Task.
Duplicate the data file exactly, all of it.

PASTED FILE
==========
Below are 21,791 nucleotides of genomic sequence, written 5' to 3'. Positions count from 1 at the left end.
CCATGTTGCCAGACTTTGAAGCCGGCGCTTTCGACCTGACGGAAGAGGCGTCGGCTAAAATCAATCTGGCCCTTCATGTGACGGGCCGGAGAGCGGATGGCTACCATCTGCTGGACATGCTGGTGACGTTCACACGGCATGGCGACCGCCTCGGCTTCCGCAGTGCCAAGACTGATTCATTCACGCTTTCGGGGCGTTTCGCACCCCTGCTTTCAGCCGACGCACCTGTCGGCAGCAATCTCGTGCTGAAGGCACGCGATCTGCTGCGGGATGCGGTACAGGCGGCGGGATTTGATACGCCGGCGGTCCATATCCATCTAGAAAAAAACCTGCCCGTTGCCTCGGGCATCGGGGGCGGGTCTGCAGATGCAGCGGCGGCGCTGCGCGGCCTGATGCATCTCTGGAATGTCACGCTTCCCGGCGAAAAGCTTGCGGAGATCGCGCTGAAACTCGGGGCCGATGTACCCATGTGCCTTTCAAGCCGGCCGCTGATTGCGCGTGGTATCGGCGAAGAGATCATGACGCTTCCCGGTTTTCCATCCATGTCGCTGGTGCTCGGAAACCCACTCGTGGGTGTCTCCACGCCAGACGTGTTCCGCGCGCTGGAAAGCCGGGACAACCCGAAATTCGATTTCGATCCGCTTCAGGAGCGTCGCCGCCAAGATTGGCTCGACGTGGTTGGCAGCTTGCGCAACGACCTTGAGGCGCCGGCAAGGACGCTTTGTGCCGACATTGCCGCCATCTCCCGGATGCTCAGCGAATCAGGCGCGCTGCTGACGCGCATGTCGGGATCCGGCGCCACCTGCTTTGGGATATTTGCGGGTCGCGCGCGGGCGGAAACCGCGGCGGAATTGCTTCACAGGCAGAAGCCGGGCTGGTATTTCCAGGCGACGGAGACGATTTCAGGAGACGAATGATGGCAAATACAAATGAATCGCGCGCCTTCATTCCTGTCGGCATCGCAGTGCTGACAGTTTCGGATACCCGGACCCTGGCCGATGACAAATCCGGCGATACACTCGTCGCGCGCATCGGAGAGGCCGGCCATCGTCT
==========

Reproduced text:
Below are 21,791 nucleotides of genomic sequence, written 5' to 3'. Positions count from 1 at the left end.
CCATGTTGCCAGACTTTGAAGCCGGCGCTTTCGACCTGACGGAAGAGGCGTCGGCTAAAATCAATCTGGCCCTTCATGTGACGGGCCGGAGAGCGGATGGCTACCATCTGCTGGACATGCTGGTGACGTTCACACGGCATGGCGACCGCCTCGGCTTCCGCAGTGCCAAGACTGATTCATTCACGCTTTCGGGGCGTTTCGCACCCCTGCTTTCAGCCGACGCACCTGTCGGCAGCAATCTCGTGCTGAAGGCACGCGATCTGCTGCGGGATGCGGTACAGGCGGCGGGATTTGATACGCCGGCGGTCCATATCCATCTAGAAAAAAACCTGCCCGTTGCCTCGGGCATCGGGGGCGGGTCTGCAGATGCAGCGGCGGCGCTGCGCGGCCTGATGCATCTCTGGAATGTCACGCTTCCCGGCGAAAAGCTTGCGGAGATCGCGCTGAAACTCGGGGCCGATGTACCCATGTGCCTTTCAAGCCGGCCGCTGATTGCGCGTGGTATCGGCGAAGAGATCATGACGCTTCCCGGTTTTCCATCCATGTCGCTGGTGCTCGGAAACCCACTCGTGGGTGTCTCCACGCCAGACGTGTTCCGCGCGCTGGAAAGCCGGGACAACCCGAAATTCGATTTCGATCCGCTTCAGGAGCGTCGCCGCCAAGATTGGCTCGACGTGGTTGGCAGCTTGCGCAACGACCTTGAGGCGCCGGCAAGGACGCTTTGTGCCGACATTGCCGCCATCTCCCGGATGCTCAGCGAATCAGGCGCGCTGCTGACGCGCATGTCGGGATCCGGCGCCACCTGCTTTGGGATATTTGCGGGTCGCGCGCGGGCGGAAACCGCGGCGGAATTGCTTCACAGGCAGAAGCCGGGCTGGTATTTCCAGGCGACGGAGACGATTTCAGGAGACGAATGATGGCAAATACAAATGAATCGCGCGCCTTCATTCCTGTCGGCATCGCAGTGCTGACAGTTTCGGATACCCGGACCCTGGCCGATGACAAATCCGGCGATACACTCGTCGCGCGCATCGGAGAGGCCGGCCATCGTCT